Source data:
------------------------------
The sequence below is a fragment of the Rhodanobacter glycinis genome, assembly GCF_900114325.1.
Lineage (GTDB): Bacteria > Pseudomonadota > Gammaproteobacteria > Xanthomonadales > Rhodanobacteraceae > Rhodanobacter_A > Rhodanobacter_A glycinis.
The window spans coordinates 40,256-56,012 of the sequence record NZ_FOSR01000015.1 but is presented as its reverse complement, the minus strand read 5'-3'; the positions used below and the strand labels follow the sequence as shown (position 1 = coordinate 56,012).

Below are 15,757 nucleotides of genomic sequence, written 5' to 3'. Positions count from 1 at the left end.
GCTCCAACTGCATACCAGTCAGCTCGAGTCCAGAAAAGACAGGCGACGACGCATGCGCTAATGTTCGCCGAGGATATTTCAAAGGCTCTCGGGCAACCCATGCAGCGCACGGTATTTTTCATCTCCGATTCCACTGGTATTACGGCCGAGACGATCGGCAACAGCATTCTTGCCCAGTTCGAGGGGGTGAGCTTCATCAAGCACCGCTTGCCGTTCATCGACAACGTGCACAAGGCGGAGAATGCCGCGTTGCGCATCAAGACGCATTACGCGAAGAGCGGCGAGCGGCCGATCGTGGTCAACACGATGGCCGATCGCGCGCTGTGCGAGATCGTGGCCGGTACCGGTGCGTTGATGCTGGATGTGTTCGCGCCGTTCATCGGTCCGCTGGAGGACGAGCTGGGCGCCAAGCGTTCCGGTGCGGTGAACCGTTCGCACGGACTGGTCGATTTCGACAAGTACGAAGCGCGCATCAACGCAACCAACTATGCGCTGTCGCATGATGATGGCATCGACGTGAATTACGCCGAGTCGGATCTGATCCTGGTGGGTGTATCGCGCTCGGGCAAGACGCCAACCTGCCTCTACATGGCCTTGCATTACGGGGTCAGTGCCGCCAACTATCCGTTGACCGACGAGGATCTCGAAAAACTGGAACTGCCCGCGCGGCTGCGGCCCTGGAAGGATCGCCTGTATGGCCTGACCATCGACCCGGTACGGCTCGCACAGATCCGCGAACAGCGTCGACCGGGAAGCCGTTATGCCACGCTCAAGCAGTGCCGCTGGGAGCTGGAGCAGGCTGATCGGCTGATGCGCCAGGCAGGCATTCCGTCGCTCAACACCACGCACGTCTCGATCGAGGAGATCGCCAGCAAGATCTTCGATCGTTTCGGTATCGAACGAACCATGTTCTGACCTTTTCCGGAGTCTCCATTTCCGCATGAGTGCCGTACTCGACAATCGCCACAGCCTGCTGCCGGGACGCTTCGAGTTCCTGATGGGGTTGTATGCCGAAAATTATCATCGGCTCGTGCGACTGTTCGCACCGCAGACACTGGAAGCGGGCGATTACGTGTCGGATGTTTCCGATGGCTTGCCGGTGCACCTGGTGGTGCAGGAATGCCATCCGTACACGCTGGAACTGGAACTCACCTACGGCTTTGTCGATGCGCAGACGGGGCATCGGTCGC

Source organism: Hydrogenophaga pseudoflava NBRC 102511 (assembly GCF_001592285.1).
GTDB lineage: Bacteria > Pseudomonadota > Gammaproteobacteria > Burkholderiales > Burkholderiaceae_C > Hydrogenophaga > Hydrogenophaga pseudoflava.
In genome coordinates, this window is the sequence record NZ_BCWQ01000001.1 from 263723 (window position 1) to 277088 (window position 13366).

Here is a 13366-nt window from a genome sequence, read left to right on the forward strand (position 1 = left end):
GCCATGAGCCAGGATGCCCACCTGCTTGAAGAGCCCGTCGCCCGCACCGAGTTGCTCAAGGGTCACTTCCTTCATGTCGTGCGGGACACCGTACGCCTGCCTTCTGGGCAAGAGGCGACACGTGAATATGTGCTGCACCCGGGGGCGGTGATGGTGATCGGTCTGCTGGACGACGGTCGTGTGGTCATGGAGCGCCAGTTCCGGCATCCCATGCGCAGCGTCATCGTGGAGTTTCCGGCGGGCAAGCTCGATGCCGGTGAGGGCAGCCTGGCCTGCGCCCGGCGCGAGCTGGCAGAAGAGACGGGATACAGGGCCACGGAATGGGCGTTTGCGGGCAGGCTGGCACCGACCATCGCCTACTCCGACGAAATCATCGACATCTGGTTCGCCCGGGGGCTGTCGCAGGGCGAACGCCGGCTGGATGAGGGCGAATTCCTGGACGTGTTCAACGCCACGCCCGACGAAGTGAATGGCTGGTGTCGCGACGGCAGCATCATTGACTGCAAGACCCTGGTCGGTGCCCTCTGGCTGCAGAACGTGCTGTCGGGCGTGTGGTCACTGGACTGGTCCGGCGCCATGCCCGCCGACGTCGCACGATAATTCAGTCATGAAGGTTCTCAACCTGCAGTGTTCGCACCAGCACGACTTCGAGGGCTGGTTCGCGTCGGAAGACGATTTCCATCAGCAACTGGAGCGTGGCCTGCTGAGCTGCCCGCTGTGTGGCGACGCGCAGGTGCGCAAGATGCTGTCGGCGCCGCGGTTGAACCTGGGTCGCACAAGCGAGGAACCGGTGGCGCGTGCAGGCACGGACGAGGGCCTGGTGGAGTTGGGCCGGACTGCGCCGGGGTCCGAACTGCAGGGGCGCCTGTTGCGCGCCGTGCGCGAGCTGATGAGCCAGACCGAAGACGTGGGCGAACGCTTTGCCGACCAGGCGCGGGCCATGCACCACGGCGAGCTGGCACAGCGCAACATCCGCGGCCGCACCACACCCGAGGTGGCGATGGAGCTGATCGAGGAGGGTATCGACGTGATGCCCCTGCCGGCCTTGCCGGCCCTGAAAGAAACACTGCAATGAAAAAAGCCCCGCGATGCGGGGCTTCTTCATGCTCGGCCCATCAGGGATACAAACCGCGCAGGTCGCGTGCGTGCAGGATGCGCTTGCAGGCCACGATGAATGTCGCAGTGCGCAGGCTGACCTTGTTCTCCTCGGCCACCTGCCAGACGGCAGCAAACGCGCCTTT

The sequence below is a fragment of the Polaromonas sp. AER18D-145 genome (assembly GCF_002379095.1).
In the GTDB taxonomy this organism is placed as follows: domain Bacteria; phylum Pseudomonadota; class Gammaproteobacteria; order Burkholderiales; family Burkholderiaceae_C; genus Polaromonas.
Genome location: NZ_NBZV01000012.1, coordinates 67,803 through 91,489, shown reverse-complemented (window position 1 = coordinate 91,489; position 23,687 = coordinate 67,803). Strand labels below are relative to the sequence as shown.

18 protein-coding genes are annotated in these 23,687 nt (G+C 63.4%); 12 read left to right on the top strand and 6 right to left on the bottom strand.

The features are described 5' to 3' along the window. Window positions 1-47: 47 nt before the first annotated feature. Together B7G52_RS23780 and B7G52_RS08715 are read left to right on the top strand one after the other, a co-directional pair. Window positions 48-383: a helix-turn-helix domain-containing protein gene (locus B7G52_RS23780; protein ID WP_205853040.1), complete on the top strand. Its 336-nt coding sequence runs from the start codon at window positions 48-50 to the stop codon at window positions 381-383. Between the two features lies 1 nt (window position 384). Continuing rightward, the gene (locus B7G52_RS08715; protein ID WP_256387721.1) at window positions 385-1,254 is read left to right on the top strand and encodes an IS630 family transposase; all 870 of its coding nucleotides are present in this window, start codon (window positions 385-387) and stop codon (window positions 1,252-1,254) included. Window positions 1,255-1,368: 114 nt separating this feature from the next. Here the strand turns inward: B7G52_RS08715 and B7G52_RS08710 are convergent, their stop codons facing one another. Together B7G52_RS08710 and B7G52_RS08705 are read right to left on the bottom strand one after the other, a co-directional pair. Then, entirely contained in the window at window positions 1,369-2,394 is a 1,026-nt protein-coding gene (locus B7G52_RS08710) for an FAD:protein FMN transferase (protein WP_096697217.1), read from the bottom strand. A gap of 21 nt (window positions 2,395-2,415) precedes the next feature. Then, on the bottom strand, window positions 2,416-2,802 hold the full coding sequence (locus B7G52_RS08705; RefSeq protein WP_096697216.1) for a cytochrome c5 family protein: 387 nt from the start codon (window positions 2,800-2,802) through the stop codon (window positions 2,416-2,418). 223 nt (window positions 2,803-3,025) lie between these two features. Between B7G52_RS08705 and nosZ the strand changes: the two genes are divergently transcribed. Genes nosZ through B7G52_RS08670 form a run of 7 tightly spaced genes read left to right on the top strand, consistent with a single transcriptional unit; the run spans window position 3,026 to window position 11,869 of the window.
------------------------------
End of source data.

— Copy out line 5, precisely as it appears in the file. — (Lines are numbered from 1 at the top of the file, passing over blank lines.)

GCTCCAACTGCATACCAGTCAGCTCGAGTCCAGAAAAGACAGGCGACGACGCATGCGCTAATGTTCGCCGAGGATATTTCAAAGGCTCTCGGGCAACCCATGCAGCGCACGGTATTTTTCATCTCCGATTCCACTGGTATTACGGCCGAGACGATCGGCAACAGCATTCTTGCCCAGTTCGAGGGGGTGAGCTTCATCAAGCACCGCTTGCCGTTCATCGACAACGTGCACAAGGCGGAGAATGCCGCGTTGCGCATCAAGACGCATTACGCGAAGAGCGGCGAGCGGCCGATCGTGGTCAACACGATGGCCGATCGCGCGCTGTGCGAGATCGTGGCCGGTACCGGTGCGTTGATGCTGGATGTGTTCGCGCCGTTCATCGGTCCGCTGGAGGACGAGCTGGGCGCCAAGCGTTCCGGTGCGGTGAACCGTTCGCACGGACTGGTCGATTTCGACAAGTACGAAGCGCGCATCAACGCAACCAACTATGCGCTGTCGCATGATGATGGCATCGACGTGAATTACGCCGAGTCGGATCTGATCCTGGTGGGTGTATCGCGCTCGGGCAAGACGCCAACCTGCCTCTACATGGCCTTGCATTACGGGGTCAGTGCCGCCAACTATCCGTTGACCGACGAGGATCTCGAAAAACTGGAACTGCCCGCGCGGCTGCGGCCCTGGAAGGATCGCCTGTATGGCCTGACCATCGACCCGGTACGGCTCGCACAGATCCGCGAACAGCGTCGACCGGGAAGCCGTTATGCCACGCTCAAGCAGTGCCGCTGGGAGCTGGAGCAGGCTGATCGGCTGATGCGCCAGGCAGGCATTCCGTCGCTCAACACCACGCACGTCTCGATCGAGGAGATCGCCAGCAAGATCTTCGATCGTTTCGGTATCGAACGAACCATGTTCTGACCTTTTCCGGAGTCTCCATTTCCGCATGAGTGCCGTACTCGACAATCGCCACAGCCTGCTGCCGGGACGCTTCGAGTTCCTGATGGGGTTGTATGCCGAAAATTATCATCGGCTCGTGCGACTGTTCGCACCGCAGACACTGGAAGCGGGCGATTACGTGTCGGATGTTTCCGATGGCTTGCCGGTGCACCTGGTGGTGCAGGAATGCCATCCGTACACGCTGGAACTGGAACTCACCTACGGCTTTGTCGATGCGCAGACGGGGCATCGGTCGC